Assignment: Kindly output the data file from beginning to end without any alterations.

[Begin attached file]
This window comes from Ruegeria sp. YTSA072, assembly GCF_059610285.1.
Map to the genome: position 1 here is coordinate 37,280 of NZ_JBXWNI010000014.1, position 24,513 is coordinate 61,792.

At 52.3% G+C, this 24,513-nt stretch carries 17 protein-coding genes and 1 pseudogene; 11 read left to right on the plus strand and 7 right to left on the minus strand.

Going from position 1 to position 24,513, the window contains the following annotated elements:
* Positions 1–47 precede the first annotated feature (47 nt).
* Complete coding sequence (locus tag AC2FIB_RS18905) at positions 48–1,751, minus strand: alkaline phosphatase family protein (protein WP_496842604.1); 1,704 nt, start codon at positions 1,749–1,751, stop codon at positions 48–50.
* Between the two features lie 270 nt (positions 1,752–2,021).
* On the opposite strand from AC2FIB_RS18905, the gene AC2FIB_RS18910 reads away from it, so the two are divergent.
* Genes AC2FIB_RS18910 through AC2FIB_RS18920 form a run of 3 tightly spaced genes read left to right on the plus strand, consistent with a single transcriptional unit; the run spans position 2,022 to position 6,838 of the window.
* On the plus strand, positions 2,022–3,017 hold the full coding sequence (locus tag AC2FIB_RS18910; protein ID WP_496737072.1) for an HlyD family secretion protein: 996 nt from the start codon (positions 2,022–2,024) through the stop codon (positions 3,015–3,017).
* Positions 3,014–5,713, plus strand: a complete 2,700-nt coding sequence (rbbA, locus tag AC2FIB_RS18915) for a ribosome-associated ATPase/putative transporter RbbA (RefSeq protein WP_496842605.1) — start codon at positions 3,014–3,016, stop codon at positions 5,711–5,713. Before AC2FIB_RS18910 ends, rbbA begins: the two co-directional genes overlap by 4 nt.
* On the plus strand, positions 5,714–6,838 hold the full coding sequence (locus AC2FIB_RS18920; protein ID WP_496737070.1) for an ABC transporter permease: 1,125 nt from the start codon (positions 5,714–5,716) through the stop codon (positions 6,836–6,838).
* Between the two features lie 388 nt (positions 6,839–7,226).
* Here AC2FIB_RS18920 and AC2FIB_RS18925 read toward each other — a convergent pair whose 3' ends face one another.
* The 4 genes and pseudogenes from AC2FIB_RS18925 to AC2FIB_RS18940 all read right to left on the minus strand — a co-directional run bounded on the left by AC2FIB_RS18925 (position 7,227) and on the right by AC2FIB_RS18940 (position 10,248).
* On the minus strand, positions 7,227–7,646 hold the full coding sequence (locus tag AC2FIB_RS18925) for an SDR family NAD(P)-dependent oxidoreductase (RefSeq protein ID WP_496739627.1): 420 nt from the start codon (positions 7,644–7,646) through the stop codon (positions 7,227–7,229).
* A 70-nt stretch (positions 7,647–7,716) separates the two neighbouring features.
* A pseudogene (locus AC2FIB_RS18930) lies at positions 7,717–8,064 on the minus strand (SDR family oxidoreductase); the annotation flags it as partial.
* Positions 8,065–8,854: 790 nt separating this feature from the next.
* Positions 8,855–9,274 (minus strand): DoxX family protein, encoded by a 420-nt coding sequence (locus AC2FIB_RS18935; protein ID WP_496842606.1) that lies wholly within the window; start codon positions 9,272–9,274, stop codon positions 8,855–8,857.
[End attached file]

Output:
This window comes from Ruegeria sp. YTSA072, assembly GCF_059610285.1.
Map to the genome: position 1 here is coordinate 37,280 of NZ_JBXWNI010000014.1, position 24,513 is coordinate 61,792.

At 52.3% G+C, this 24,513-nt stretch carries 17 protein-coding genes and 1 pseudogene; 11 read left to right on the plus strand and 7 right to left on the minus strand.

Going from position 1 to position 24,513, the window contains the following annotated elements:
* Positions 1–47 precede the first annotated feature (47 nt).
* Complete coding sequence (locus tag AC2FIB_RS18905) at positions 48–1,751, minus strand: alkaline phosphatase family protein (protein WP_496842604.1); 1,704 nt, start codon at positions 1,749–1,751, stop codon at positions 48–50.
* Between the two features lie 270 nt (positions 1,752–2,021).
* On the opposite strand from AC2FIB_RS18905, the gene AC2FIB_RS18910 reads away from it, so the two are divergent.
* Genes AC2FIB_RS18910 through AC2FIB_RS18920 form a run of 3 tightly spaced genes read left to right on the plus strand, consistent with a single transcriptional unit; the run spans position 2,022 to position 6,838 of the window.
* On the plus strand, positions 2,022–3,017 hold the full coding sequence (locus tag AC2FIB_RS18910; protein ID WP_496737072.1) for an HlyD family secretion protein: 996 nt from the start codon (positions 2,022–2,024) through the stop codon (positions 3,015–3,017).
* Positions 3,014–5,713, plus strand: a complete 2,700-nt coding sequence (rbbA, locus tag AC2FIB_RS18915) for a ribosome-associated ATPase/putative transporter RbbA (RefSeq protein WP_496842605.1) — start codon at positions 3,014–3,016, stop codon at positions 5,711–5,713. Before AC2FIB_RS18910 ends, rbbA begins: the two co-directional genes overlap by 4 nt.
* On the plus strand, positions 5,714–6,838 hold the full coding sequence (locus AC2FIB_RS18920; protein ID WP_496737070.1) for an ABC transporter permease: 1,125 nt from the start codon (positions 5,714–5,716) through the stop codon (positions 6,836–6,838).
* Between the two features lie 388 nt (positions 6,839–7,226).
* Here AC2FIB_RS18920 and AC2FIB_RS18925 read toward each other — a convergent pair whose 3' ends face one another.
* The 4 genes and pseudogenes from AC2FIB_RS18925 to AC2FIB_RS18940 all read right to left on the minus strand — a co-directional run bounded on the left by AC2FIB_RS18925 (position 7,227) and on the right by AC2FIB_RS18940 (position 10,248).
* On the minus strand, positions 7,227–7,646 hold the full coding sequence (locus tag AC2FIB_RS18925) for an SDR family NAD(P)-dependent oxidoreductase (RefSeq protein ID WP_496739627.1): 420 nt from the start codon (positions 7,644–7,646) through the stop codon (positions 7,227–7,229).
* A 70-nt stretch (positions 7,647–7,716) separates the two neighbouring features.
* A pseudogene (locus AC2FIB_RS18930) lies at positions 7,717–8,064 on the minus strand (SDR family oxidoreductase); the annotation flags it as partial.
* Positions 8,065–8,854: 790 nt separating this feature from the next.
* Positions 8,855–9,274 (minus strand): DoxX family protein, encoded by a 420-nt coding sequence (locus AC2FIB_RS18935; protein ID WP_496842606.1) that lies wholly within the window; start codon positions 9,272–9,274, stop codon positions 8,855–8,857.